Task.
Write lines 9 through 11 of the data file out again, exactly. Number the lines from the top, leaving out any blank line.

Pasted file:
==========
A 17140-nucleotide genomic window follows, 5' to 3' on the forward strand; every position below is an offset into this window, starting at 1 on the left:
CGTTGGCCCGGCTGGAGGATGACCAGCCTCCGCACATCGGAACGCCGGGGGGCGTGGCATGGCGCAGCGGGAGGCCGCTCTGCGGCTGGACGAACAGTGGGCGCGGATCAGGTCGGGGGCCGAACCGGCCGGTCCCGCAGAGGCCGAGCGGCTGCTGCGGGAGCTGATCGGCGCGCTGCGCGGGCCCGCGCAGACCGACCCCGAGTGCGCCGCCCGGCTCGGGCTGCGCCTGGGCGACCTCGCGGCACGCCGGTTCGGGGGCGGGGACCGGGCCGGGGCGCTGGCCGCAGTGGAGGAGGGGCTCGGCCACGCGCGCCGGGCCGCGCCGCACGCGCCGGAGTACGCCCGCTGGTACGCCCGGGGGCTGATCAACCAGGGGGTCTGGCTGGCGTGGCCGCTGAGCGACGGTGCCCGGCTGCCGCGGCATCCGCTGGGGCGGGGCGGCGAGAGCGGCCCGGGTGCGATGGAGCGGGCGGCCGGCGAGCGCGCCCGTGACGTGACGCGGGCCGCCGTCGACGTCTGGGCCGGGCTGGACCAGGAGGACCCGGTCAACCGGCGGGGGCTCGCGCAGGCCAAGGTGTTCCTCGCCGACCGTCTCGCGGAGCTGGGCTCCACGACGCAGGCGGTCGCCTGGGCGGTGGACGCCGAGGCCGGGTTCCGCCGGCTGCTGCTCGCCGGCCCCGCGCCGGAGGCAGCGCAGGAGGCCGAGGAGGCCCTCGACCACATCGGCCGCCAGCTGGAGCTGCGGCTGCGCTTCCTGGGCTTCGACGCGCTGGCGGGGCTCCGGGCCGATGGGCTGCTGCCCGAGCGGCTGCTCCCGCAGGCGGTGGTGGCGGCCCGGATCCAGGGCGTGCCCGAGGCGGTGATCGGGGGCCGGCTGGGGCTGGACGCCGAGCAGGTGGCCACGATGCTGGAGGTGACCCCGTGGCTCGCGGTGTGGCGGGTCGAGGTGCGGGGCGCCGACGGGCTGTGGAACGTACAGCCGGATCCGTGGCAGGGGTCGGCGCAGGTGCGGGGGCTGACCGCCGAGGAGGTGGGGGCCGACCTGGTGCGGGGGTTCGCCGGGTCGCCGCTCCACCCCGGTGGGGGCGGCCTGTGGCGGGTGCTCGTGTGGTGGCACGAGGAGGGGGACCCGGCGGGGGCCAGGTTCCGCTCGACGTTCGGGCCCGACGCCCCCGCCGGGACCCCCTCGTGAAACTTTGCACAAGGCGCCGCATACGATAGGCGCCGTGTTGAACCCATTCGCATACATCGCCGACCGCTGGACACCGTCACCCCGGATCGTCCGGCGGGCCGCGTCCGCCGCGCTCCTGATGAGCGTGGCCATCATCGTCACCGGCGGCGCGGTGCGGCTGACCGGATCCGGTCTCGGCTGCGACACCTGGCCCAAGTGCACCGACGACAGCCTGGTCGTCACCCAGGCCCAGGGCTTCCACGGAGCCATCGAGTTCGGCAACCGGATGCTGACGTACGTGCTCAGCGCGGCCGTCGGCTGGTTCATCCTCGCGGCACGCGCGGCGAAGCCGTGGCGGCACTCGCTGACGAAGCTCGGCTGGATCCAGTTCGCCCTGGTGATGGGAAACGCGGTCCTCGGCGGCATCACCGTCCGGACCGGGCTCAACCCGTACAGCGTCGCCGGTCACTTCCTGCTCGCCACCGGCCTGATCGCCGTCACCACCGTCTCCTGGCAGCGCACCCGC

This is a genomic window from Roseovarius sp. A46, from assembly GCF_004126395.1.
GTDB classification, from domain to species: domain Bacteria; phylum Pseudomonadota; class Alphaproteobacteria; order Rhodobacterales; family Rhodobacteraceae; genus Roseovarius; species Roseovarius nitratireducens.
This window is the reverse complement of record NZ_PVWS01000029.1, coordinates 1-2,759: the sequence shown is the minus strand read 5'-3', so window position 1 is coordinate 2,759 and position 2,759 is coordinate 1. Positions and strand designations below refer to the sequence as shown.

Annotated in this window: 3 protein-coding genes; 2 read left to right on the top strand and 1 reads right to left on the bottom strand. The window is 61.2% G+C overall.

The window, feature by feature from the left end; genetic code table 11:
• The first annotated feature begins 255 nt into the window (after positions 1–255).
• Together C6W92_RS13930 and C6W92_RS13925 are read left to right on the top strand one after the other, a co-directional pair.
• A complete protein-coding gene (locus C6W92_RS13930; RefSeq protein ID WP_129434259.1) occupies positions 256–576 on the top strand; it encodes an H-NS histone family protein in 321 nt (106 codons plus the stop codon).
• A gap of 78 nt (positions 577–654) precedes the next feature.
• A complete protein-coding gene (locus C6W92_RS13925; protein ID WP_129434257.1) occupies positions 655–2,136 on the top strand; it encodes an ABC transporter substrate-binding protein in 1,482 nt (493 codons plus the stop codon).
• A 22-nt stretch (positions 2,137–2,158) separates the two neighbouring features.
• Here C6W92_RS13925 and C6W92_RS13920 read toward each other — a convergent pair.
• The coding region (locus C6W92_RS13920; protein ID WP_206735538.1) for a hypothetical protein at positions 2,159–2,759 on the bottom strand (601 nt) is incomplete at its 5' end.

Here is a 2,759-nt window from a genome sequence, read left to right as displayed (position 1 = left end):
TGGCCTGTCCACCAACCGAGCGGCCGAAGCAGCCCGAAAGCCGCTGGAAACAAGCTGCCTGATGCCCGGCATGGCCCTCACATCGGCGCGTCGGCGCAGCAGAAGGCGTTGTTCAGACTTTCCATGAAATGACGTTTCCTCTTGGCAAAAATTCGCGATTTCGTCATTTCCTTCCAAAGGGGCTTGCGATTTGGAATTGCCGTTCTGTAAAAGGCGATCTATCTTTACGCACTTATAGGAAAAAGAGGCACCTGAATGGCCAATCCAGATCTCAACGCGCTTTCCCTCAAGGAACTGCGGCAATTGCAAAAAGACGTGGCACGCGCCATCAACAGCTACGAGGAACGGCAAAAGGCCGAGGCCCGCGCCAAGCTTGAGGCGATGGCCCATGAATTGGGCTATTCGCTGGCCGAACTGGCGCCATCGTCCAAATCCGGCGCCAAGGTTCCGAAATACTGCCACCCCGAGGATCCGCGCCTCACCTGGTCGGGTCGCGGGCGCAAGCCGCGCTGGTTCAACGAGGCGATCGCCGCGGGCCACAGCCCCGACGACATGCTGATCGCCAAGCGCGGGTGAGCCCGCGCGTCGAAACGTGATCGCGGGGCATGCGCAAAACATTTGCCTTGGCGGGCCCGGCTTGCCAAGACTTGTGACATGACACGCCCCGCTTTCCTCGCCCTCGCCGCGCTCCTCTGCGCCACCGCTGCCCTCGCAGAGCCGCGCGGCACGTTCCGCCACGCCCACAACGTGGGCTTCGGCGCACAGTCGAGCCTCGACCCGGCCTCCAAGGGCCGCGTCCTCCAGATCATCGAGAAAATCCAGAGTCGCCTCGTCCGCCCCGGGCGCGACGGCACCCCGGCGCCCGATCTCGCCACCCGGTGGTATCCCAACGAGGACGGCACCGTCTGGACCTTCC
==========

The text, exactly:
• Together C6W92_RS13930 and C6W92_RS13925 are read left to right on the top strand one after the other, a co-directional pair.
• A complete protein-coding gene (locus C6W92_RS13930; RefSeq protein ID WP_129434259.1) occupies positions 256–576 on the top strand; it encodes an H-NS histone family protein in 321 nt (106 codons plus the stop codon).
• A gap of 78 nt (positions 577–654) precedes the next feature.